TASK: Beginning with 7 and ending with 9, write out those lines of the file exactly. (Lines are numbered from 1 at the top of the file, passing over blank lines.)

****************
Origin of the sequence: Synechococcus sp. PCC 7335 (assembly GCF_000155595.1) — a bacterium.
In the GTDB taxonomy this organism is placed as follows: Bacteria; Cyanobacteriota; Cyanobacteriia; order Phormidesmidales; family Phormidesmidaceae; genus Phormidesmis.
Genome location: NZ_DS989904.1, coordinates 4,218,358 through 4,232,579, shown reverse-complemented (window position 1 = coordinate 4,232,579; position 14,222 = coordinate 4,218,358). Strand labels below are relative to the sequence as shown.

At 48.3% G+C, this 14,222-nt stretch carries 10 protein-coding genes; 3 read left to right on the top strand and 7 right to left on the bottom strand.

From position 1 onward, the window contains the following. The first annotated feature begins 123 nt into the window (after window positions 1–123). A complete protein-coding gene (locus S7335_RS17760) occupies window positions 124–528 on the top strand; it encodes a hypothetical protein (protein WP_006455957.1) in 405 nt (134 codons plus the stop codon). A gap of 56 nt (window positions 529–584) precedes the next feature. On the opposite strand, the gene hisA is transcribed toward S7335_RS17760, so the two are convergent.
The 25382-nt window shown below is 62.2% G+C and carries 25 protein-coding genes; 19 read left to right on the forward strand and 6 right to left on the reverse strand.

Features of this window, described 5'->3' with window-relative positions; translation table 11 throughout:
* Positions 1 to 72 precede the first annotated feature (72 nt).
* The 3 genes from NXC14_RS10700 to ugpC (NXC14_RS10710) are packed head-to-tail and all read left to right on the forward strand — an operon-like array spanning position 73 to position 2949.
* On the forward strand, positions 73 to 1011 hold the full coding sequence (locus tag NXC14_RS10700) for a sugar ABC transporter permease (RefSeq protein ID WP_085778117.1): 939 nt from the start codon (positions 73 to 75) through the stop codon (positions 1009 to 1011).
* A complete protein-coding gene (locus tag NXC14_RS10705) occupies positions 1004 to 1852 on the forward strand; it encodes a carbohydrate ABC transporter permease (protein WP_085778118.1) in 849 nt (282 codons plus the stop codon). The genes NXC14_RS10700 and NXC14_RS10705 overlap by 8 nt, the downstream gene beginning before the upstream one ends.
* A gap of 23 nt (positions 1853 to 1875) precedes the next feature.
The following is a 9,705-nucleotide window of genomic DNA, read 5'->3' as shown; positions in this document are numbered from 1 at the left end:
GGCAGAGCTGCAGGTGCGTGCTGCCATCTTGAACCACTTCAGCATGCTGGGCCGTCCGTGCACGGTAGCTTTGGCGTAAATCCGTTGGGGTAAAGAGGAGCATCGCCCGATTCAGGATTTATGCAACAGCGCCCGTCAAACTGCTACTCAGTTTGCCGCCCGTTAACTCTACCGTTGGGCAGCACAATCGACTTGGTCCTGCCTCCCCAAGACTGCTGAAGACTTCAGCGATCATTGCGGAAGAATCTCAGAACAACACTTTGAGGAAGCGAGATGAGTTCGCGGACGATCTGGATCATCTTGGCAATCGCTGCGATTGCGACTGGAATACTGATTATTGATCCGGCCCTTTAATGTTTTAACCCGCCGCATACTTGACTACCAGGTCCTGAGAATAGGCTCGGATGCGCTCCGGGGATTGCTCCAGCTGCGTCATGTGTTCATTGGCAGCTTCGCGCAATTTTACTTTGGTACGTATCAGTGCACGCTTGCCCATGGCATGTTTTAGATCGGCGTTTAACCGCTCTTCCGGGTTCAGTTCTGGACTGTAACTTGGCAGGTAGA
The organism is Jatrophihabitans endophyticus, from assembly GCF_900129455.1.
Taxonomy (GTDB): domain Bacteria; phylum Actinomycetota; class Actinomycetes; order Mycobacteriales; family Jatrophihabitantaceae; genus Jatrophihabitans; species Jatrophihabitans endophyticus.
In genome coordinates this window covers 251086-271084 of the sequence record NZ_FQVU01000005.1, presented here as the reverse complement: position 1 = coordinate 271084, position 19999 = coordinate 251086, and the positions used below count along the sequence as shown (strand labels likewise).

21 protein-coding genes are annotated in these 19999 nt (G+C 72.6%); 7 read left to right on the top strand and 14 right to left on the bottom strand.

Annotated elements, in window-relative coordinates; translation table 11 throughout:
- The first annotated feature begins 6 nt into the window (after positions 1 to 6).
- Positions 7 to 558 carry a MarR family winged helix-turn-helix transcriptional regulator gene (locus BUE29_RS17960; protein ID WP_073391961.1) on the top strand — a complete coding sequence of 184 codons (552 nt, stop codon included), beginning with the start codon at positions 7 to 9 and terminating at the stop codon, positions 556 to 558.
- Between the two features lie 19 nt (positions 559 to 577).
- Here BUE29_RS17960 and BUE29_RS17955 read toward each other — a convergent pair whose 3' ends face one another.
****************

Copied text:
Features of this window, described 5'->3' with window-relative positions; translation table 11 throughout:
* Positions 1 to 72 precede the first annotated feature (72 nt).
* The 3 genes from NXC14_RS10700 to ugpC (NXC14_RS10710) are packed head-to-tail and all read left to right on the forward strand — an operon-like array spanning position 73 to position 2949.